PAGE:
Help us tackle litter and illegal dumping in the Shire!

Feedback closed 19 May 2024

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Litter and illegal dumping have huge financial, social, and environmental costs. 

To reduce these impacts, we have developed a Litter and Illegal Dumping Prevention Strategy.

This has been developed through consultation with community and local organisations.

The Strategy was on exhibition during May and closed on the 19 May. The final will be taken to Council for adoption in June.

Aims of the Litter and Illegal Dumping Prevention Strategy

Litter and illegal dumping effects our enjoyment of our parks, beaches and towns. It also comes at a cost to ratepayers and has detrimental impacts on wildlife and marine life.

The Litter and Illegal Dumping Prevention Strategy aims to reduce the impacts by targeting the most problematic items and issues.

The Strategy outlines how these issues will be managed over the next five years, with a focus on: 

  • Education, awareness and engagement 
  • Regulation and Enforcement 
  • Infrastructure, Services and Clean-up
  • Source Control and Circular Economy initiatives
  • Monitoring, evaluation and research.

This Strategy builds on the success of Council’s Illegal Dumping and Litter Education and Enforcement Plan 2018 – 2022, which achieved:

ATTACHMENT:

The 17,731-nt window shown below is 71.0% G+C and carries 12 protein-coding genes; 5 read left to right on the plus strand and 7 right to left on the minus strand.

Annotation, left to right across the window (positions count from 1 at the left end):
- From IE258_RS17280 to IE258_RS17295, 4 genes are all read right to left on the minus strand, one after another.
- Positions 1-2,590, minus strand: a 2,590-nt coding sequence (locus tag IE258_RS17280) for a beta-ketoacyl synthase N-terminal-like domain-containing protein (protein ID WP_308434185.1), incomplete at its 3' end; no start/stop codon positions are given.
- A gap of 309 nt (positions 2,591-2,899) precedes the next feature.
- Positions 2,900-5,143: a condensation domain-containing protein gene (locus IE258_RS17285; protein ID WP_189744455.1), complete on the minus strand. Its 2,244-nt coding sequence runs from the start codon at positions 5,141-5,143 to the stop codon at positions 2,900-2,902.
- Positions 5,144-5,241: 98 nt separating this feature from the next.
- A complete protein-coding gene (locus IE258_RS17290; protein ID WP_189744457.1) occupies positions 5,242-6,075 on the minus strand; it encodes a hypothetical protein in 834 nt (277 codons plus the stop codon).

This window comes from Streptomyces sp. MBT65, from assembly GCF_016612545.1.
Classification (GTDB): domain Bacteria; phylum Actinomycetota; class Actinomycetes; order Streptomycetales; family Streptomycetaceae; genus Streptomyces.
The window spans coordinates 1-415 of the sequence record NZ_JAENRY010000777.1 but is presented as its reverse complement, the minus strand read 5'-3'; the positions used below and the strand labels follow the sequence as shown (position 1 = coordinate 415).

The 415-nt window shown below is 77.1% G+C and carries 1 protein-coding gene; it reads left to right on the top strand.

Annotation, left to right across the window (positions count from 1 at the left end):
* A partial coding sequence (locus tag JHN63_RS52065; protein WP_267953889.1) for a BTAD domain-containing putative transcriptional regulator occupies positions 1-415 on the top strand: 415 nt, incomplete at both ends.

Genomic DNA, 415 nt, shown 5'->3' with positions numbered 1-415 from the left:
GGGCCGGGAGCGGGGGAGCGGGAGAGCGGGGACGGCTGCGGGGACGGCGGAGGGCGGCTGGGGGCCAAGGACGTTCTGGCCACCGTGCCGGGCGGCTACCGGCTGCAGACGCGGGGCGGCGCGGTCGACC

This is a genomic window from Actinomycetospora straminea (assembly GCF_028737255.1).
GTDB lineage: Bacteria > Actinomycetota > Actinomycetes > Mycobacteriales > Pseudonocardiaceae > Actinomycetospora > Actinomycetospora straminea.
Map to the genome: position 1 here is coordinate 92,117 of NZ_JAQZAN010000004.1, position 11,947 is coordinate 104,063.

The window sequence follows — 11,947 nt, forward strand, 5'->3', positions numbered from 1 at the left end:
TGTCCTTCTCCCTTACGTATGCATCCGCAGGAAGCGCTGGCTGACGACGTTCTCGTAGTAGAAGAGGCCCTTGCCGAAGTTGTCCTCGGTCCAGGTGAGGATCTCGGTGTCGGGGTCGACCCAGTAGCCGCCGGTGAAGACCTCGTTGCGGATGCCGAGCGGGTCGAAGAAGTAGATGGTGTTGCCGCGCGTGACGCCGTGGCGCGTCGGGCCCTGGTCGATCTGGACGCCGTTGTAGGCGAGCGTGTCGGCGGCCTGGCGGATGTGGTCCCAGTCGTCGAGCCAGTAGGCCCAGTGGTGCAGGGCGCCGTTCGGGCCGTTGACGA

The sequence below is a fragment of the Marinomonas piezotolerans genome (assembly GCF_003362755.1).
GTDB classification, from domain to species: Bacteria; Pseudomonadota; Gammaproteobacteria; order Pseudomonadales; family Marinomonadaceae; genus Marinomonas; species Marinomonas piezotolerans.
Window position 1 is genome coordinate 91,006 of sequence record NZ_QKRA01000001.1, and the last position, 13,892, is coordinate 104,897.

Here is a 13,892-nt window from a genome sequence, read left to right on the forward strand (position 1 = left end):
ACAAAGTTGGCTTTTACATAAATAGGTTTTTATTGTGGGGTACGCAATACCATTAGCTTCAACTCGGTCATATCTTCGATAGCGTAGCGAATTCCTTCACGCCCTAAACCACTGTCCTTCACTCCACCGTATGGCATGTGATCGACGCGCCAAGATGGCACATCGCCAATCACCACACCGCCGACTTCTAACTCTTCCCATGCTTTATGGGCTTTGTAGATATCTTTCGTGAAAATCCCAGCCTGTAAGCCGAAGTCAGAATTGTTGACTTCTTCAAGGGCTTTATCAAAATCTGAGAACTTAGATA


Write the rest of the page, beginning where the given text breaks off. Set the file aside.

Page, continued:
• 40% reduction in litter volume
  • 30% reduction in illegal dumping incidents.

The Strategy provides a framework for how we implement actions to achieve an additional: 

  • 20% reduction in plastic litter items by 2029
  • 40% reduction in all littered items by 2029
  • 20% reduction in illegal dumping incidents by 2029.

View the Litter and Illegal Dumping Prevention Strategy.

Draft Litter and Illegal Dumping Prevention Strategy(PDF, 2MB)

Kerbside pick-up issues

The Litter and Illegal Dumping Prevention Strategy aims to find ways to improve our current services and make them more inclusive.  

We are not considering going back to a standard bulky waste kerbside collection service. 

This is due to: 

  •  An increase in illegal dumping incidents. 
  • More waste to landfill and lack of resource recovery due to waste being not well sorted or presented 
  • Pollution and environmental impacts  
  • Safety hazards for public and staff 
  • Visual amenity
  • Dumped hazardous materials 
  • Significant cost to all rate payers  
  • Promotes a ‘throw-away’ culture that is not sustainable
  • Road access issues prevents collection for rural properties.